You can do this either sitting or standing. You will place one hand on your chest and the other hand on your belly. When you take that nice deep breath in, I want you to focus on pushing the hand that is on your belly out first. As you exhale, make sure you release all the air that you took in. People, who take deeps breaths in but don’t let all the air out, will increase carbon dioxide in the body. Counting while you do this will be helpful. If it takes you 3 seconds to breath in, make sure you exhale for 3 seconds as well. The goal is to get to 10 seconds each way! As you are practicing this exercise you want to make sure that the only hand that is moving is the one on your belly. Try to not move the hand that is on your chest at all.
Consciously practicing your belly breath will increase oxygen through out the body, decrease stress, and increase your health!
For all of you that still have some money in your flexible spending accounts, it is a good idea to make your appointments now. Most Flexible Spending Accounts (FSA’s) and Healthcare Savings Accounts (HSA’a) have a use it or lose it policy. This means that any funds you have left in the account at the end of the year are lost if they are unused!
You can use your FSA’s or HSA’s at The Spine and Health Center of Montvale for anything from; copays, coinsurances and deductibles (for anyone who has not used their insurance this late in the year) to products such as Vitamins, Pillows, Backrests, Support Belts, Biofreeze, Stretch Straps, etc.
The Spine and Health Center of Montvale would like to make it easy for anyone to get the gift of health at our office, be it Chiropractic, Physical Therapy, Acupuncture or Massage. Please don’t hesitate to make an appointment and let us know about any funds left on you Flexible Spending Accounts that you would like to utilize in our office before you lose it! If you have any questions about your accounts we will be available to talk.
This is another great post from my friends at Bonfire Health about inflammation:
We tend to think of inflammation in terms of injuries such as a sprained ankle or a bug bite – those are what are described as ‘acute inflammation’. There’s a much more insidious and dangerous type of inflammation – chronic low grade or ‘silent’ inflammation caused by our lifestyle choices.
S.A.D. DIET AND INFLAMMATION
By now nearly everyone’s heard of omega-3 and omega-6 fatty acids, but most people don’t know the first thing about what they mean. If a person eats the Standard American Diet (S.A.D.), consisting of packaged processed food that is dominated by wheat flour, vegetable oils and sugars (think cereals, bread, pasta, pizza and all prepared snack foods), they are loading their bodies with omega-6 fats which promote inflammation which causes disease (cancer, heart disease, diabetes, obesity, autoimmune). If on the other hand, a person eats lots of organic vegetables, healthy fats, and quality organic proteins (grass fed beef, organic chicken, pastured pork, etc.), they provide a healthy supply of omega-3 fats which inhibit inflammation and promote health.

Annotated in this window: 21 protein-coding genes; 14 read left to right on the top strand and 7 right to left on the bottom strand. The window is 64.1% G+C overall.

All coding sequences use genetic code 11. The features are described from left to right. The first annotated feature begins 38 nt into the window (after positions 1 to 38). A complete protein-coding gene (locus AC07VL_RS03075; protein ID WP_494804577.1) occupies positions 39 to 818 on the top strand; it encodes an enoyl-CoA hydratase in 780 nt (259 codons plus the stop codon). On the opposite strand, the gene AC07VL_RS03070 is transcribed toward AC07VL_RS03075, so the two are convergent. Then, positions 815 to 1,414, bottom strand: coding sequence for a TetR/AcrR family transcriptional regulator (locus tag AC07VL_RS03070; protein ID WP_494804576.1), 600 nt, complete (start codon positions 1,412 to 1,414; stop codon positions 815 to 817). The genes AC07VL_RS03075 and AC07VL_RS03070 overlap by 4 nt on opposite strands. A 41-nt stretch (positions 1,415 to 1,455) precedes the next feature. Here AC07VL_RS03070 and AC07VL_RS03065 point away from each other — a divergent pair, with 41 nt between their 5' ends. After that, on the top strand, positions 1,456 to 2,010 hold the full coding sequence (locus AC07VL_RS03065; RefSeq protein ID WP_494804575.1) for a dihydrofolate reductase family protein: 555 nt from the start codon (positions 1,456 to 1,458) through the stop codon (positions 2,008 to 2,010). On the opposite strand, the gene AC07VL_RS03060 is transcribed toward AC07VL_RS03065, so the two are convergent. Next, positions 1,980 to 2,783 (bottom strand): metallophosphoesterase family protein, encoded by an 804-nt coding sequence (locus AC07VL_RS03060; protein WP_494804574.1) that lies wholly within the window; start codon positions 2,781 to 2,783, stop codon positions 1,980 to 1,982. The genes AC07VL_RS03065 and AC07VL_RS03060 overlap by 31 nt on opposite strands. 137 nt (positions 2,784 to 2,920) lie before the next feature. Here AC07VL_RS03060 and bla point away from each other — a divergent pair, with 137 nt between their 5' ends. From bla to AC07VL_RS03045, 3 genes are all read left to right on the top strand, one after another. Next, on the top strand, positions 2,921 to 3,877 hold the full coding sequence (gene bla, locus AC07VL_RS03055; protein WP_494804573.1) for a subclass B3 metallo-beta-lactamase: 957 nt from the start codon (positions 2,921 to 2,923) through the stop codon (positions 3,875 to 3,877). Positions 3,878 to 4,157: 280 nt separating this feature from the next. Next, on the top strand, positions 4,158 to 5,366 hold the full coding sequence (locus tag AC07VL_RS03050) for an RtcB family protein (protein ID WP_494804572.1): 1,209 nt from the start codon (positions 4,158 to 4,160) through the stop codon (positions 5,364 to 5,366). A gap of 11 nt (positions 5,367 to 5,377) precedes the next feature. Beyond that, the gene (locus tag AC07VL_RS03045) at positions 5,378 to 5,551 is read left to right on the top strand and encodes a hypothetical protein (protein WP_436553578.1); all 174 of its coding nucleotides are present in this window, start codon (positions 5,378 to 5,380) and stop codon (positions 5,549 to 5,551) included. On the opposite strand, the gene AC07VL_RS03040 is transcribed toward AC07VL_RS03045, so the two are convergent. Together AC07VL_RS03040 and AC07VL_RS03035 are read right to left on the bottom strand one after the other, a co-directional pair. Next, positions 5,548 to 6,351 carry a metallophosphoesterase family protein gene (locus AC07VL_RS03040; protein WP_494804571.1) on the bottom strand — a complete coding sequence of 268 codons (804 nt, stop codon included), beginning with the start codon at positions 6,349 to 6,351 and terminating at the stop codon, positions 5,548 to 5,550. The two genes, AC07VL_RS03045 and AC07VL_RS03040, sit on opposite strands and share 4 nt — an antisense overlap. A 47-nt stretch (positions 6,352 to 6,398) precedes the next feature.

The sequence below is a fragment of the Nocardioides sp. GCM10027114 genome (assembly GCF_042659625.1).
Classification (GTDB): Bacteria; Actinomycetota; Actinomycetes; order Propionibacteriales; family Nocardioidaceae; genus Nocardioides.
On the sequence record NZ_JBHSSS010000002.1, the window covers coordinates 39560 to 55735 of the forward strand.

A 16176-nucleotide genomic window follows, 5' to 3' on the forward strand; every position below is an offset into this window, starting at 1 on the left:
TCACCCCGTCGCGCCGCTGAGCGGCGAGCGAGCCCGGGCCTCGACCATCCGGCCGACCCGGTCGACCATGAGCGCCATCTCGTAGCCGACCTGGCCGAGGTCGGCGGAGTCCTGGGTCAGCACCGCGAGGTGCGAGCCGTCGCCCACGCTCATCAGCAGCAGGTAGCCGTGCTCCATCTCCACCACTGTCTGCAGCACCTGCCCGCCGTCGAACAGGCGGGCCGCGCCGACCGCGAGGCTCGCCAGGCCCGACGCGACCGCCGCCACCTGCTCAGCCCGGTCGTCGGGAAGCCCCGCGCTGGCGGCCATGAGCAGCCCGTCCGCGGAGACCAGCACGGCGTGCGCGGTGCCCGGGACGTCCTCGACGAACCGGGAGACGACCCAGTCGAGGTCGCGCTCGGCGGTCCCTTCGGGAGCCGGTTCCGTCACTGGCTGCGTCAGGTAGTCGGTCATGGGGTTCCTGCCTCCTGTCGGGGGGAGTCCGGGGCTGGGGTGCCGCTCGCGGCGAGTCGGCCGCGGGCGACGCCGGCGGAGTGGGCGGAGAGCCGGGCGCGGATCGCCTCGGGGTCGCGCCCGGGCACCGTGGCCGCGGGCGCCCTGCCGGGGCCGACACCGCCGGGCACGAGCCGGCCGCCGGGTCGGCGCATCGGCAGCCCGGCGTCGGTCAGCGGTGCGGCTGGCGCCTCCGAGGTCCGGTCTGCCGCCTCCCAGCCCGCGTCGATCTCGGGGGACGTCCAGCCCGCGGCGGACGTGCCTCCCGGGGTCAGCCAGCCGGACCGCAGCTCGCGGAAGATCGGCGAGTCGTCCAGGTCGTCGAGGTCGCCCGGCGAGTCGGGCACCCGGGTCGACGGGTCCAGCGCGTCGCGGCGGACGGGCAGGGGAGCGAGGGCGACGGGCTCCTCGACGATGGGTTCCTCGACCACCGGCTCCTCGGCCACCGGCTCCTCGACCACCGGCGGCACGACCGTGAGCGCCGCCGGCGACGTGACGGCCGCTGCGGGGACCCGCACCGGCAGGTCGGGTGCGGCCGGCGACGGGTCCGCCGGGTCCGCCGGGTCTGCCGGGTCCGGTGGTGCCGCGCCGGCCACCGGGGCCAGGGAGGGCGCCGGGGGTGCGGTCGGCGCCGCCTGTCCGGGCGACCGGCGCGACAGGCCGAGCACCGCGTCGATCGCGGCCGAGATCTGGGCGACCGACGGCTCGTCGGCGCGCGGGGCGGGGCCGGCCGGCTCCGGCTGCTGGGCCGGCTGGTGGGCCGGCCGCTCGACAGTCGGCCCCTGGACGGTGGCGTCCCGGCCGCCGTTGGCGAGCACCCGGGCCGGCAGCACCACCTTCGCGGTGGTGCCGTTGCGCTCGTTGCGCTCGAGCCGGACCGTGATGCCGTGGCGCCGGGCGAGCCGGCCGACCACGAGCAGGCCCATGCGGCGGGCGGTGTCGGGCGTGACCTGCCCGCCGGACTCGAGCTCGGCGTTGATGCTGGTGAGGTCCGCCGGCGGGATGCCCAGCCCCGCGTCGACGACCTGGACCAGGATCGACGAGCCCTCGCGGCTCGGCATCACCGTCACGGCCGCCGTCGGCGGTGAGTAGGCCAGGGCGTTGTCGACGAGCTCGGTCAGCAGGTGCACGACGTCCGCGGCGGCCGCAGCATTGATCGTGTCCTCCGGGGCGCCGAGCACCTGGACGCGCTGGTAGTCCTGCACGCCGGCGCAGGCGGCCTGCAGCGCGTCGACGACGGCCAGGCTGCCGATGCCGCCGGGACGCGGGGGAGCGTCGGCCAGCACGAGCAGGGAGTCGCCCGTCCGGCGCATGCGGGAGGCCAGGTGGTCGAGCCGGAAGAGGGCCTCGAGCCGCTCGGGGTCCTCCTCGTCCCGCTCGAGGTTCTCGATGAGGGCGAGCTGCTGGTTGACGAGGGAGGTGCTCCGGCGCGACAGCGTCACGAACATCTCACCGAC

Here are some tips I provide to patient’s to take home with them after their Chiropractic, Physical Therapy, Acupuncture or Massage Treatments:
1. Be brutally honest about your posture. You may think it’s pretty good, but if you are having neck-and-shoulder pain, headaches, issues with arms and hands, or if a bump is forming at the base of your neck, something needs to change. Breathing problems could even be related to curled-in chests. Don’t blame it on your bed or your genetics; you didn’t inherit a bad posture gene, you inherited the habit. The pain is there to show us where our body needs attention and maintenance. Listen to it and use it. It’s impossible to be completely honest about how your posture looks just by seeing yourself in a mirror. Each of us subconsciously adjusts our posture when we look in the mirror. To be truly honest about our posture, we need to accidentally see a side view of ourselves in a window or reflective surface of some kind as we’re walking by. That is where you’ll see the real truth.
2. Stop thinking about your shoulders. Change your focus. Instead of concentrating on your shoulders, work on keeping your chest up and open. Your body will look better, function better and be more comfortable in the long run. You may even be able to breathe and digest food better.
Make sure to pop your chest up, not out. Visualize a string attached to the top of your sternum, pulling it up, and another string on the top of your head. Use your abs to help. When doing this, be careful not to create a curve in your low back.